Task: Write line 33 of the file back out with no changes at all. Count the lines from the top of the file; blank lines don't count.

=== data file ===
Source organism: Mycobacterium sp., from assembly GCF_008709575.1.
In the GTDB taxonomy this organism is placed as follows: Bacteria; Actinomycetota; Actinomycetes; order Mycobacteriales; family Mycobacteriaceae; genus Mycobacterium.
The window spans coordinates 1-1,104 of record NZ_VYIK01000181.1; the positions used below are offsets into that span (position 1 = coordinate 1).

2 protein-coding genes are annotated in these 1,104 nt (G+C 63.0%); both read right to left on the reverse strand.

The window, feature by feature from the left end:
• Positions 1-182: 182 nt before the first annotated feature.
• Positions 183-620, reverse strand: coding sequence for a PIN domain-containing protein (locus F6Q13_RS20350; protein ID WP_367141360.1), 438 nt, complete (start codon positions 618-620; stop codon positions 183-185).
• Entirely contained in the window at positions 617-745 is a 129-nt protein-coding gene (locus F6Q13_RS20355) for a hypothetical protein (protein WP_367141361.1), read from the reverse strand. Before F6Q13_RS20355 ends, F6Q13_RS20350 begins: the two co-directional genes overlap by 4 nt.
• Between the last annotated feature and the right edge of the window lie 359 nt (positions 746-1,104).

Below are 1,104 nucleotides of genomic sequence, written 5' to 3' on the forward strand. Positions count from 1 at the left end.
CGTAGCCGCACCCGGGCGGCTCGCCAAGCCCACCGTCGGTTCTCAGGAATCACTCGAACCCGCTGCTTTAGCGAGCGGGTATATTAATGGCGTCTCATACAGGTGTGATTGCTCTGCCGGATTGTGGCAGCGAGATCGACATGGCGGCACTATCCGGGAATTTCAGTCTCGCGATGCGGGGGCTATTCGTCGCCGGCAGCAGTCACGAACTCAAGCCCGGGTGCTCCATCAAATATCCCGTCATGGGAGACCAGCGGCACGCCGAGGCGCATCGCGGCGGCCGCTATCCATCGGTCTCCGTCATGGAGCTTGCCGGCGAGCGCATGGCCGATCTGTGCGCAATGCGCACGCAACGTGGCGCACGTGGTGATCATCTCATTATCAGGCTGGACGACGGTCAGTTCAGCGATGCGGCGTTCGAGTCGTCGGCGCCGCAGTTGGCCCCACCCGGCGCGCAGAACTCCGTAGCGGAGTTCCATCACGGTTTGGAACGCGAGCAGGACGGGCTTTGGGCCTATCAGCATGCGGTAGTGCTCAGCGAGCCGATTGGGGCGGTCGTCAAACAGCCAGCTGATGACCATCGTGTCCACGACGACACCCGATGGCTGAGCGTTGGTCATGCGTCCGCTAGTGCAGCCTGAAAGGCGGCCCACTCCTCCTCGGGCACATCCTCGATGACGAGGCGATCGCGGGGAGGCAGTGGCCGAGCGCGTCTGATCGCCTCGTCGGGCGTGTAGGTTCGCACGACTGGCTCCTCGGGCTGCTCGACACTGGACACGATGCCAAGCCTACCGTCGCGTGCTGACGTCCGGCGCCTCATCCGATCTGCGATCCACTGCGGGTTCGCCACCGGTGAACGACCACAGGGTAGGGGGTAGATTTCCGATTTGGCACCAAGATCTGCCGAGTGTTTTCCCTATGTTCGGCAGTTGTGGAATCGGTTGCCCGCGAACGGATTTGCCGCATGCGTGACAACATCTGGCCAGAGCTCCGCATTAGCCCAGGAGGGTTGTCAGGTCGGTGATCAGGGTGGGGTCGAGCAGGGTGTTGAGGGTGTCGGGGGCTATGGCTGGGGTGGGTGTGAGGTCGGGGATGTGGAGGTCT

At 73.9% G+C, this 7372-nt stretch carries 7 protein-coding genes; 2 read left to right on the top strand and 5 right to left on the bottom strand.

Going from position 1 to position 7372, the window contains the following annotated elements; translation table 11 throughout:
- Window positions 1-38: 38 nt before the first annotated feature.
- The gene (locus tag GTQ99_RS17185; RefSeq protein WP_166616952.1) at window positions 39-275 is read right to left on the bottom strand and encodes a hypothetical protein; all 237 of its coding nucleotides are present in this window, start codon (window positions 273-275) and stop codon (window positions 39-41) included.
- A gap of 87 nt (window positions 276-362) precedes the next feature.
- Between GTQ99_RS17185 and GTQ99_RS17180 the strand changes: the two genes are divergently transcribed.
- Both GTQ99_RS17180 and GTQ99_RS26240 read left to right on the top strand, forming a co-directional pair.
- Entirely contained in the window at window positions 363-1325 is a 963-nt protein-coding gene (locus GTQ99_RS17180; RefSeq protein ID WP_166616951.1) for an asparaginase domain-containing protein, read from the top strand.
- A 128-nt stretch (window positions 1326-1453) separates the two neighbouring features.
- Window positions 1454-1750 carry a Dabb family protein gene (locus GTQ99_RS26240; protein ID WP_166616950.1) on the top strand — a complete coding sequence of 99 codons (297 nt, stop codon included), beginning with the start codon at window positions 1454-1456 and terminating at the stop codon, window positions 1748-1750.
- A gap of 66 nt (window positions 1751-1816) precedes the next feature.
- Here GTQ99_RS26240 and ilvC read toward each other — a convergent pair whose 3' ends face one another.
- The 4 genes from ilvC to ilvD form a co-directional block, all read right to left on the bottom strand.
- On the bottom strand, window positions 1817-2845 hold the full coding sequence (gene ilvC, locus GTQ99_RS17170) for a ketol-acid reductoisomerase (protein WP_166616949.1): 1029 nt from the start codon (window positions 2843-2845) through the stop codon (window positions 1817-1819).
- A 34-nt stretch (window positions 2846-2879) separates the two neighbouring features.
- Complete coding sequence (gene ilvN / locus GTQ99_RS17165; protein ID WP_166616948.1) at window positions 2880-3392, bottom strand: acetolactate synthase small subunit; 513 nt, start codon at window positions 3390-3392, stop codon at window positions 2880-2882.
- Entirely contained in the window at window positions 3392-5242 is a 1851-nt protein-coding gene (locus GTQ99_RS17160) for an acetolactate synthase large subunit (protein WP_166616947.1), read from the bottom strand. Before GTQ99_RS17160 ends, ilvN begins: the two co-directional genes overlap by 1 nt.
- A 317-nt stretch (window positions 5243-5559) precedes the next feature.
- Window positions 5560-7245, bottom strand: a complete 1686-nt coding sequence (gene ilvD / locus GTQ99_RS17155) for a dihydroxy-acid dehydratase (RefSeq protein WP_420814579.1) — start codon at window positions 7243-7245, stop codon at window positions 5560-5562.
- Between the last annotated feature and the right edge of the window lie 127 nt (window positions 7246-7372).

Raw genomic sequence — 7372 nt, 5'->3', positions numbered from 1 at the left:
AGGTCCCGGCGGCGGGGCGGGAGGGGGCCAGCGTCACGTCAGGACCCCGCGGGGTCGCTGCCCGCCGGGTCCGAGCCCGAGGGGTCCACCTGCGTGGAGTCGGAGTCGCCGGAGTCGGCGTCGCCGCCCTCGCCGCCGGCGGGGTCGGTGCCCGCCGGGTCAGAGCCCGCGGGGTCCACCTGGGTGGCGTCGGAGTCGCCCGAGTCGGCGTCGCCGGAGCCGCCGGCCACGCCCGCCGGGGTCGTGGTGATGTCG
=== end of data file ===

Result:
AGGTCCCGGCGGCGGGGCGGGAGGGGGCCAGCGTCACGTCAGGACCCCGCGGGGTCGCTGCCCGCCGGGTCCGAGCCCGAGGGGTCCACCTGCGTGGAGTCGGAGTCGCCGGAGTCGGCGTCGCCGCCCTCGCCGCCGGCGGGGTCGGTGCCCGCCGGGTCAGAGCCCGCGGGGTCCACCTGGGTGGCGTCGGAGTCGCCCGAGTCGGCGTCGCCGGAGCCGCCGGCCACGCCCGCCGGGGTCGTGGTGATGTCG